Il dolce far niente . . . "It's sweet to do nothing," is the translation from Italian, and one of the founders of Far Niente Winery's favorite sayings. The winery's placid air reeks of money (it was originally a country home for a millionaire gold miner who invested in the "little boom town" of San Francisco), and the beautiful fieldstone building has been standing since 1880.

Far Niente, one of the Napa Valley's oldest wineries, only makes Cabernet Sauvignon and Chardonnay, like the estate-style wineries in Bordeaux after which it is styled. For two years, the winery has been leading tours and tastings by appointment only, and we were lucky enough to be invited as guests to one of these grand events. Our group of nine gathered in the foyer of the estate, our names spelled out on a welcome board as we were warmly greeted by the hospitality manager. The tour commenced with a lengthy and interesting history of the building and its owners. Down a winding spiral staircase we were shown the fermentation level, and below that, the cellaring room, which has the original 19th-century stone walls, now reinforced by thick wooden beams.

While many wineries in Napa boast caves for cellaring and feting, Far Niente had the first. And they are impressive, the length of three football fields laid end to end. Down here in the cool depths, the Dolce ferments. Dolce, a sister winery, is made at Far Niente. A direct impersonation of the legendary Chateau d'Yquem, the sweet golden Semillon and Sauvignon Blanc blend takes two and a half years to ferment, providing a meager 2,000 cases annually, if lucky.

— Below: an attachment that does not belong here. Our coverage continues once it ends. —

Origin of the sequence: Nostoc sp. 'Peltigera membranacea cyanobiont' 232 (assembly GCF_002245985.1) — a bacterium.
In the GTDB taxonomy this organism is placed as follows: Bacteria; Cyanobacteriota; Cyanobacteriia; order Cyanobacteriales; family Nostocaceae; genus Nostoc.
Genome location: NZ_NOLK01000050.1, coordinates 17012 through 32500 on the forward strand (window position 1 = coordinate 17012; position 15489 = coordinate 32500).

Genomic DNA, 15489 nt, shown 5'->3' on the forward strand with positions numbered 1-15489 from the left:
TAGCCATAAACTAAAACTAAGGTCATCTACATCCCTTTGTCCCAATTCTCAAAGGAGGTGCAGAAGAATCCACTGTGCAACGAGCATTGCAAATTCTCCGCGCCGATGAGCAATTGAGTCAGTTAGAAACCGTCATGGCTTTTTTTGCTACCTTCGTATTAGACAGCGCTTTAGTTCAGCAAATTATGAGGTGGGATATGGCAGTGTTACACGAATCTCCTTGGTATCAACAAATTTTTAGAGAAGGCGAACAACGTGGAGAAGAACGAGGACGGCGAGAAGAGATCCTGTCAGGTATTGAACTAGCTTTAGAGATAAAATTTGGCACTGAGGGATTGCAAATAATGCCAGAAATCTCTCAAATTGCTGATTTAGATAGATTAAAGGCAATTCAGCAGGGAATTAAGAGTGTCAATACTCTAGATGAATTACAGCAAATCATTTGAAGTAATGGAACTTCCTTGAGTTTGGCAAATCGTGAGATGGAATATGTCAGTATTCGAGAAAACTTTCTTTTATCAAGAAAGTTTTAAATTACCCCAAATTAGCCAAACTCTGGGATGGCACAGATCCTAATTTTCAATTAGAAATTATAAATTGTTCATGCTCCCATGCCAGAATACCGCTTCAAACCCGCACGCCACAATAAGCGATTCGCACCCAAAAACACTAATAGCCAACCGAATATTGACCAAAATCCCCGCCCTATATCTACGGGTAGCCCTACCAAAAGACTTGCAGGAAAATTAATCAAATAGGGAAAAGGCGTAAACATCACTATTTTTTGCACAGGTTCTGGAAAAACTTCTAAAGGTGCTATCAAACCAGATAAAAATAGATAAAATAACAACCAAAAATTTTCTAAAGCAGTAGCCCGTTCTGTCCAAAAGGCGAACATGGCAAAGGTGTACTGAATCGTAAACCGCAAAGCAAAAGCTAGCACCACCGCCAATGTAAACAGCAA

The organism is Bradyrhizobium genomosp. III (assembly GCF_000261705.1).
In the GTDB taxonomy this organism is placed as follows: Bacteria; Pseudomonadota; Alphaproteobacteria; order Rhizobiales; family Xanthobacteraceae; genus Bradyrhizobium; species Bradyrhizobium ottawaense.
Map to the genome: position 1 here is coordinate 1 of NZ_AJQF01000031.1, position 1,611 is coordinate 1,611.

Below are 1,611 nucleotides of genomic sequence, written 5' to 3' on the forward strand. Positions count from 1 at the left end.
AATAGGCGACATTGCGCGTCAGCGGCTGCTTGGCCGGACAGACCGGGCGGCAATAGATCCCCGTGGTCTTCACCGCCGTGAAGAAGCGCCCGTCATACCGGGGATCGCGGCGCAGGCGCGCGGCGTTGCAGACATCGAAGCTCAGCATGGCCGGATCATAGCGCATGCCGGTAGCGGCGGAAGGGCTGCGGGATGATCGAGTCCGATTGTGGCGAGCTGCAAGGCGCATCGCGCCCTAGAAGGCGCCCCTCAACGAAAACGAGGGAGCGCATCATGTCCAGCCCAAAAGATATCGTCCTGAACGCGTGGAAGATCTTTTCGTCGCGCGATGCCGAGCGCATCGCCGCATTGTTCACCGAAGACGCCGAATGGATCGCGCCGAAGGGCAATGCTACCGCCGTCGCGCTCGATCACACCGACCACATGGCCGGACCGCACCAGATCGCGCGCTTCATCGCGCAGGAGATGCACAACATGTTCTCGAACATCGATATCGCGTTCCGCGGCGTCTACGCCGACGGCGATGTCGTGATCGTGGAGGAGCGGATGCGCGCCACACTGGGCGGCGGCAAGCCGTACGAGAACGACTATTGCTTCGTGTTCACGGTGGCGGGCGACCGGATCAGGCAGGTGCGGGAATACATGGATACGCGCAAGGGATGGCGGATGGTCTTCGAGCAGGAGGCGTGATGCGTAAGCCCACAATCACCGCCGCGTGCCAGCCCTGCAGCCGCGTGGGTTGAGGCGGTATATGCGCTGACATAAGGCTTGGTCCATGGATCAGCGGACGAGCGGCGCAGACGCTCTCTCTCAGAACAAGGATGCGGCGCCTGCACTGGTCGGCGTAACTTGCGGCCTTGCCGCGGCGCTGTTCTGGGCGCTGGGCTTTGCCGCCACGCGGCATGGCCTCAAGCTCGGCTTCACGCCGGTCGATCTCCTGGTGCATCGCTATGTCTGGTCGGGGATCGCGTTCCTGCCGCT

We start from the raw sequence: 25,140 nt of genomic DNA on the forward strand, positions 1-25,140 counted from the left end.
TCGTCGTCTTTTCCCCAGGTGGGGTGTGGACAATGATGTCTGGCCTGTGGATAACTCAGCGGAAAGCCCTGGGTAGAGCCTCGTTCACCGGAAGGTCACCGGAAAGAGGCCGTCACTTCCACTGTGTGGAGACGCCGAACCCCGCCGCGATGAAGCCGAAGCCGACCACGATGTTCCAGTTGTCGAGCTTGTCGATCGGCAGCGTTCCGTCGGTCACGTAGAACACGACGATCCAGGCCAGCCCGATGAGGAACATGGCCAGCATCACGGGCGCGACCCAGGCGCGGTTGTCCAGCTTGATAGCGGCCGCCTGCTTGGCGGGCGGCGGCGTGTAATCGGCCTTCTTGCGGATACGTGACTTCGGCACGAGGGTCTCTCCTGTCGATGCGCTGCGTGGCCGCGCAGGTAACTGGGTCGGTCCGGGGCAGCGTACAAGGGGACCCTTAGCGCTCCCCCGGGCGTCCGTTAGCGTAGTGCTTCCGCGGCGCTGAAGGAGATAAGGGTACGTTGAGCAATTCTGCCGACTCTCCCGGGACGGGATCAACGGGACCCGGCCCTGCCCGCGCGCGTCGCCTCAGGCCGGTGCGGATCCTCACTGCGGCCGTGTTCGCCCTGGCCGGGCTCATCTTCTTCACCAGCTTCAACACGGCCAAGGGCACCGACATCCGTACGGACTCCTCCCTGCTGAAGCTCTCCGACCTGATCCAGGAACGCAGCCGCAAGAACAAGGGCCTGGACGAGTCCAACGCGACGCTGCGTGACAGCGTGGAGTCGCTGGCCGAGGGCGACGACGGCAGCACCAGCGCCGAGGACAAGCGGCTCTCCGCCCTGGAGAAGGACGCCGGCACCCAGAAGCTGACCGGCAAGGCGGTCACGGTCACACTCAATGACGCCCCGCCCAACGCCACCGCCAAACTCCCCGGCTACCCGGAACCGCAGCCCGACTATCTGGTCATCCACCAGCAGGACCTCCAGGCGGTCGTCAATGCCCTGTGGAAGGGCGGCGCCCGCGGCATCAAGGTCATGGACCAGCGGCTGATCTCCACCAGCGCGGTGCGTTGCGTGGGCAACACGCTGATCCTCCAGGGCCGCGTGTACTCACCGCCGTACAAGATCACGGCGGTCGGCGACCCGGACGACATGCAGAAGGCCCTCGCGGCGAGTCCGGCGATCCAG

The library is down here, too, made from Texas limestone and housing a few bottles from each vintage Far Niente has ever made. Lastly, we see the carriage house, a surprising collection of old and new custom race cars like a one-of-a-kind 1951 Ferrari and a 1992 Rolls Royce/Bentley (with a Marin dealership license plate). The winery's founder, the late Gil Nickel, was a lauded racecar driver in his time.

Upstairs, we taste a few wines: a library vintage and a new release of both the Cabernet Sauvignon and the Chardonnay. I take home a bottle of the 1996 Chardonnay, a Burgundy-style pleaser, reminiscent of a Montrachet, the balanced acid evoking green apple with just a touch of caramel. No malalactic fermentation is used, so it has aged well. A bottle of the Dolce comes home as well. With its high sugar content, it will last, opened, in the fridge for three weeks, but it will surely disappear well before then.

Far Niente Winery, 1350 Acacia Drive, Oakville. Open daily, 10am to 4pm. Tours are by appointment only and include wine and cheese tastings; $40. 707.944.2861.

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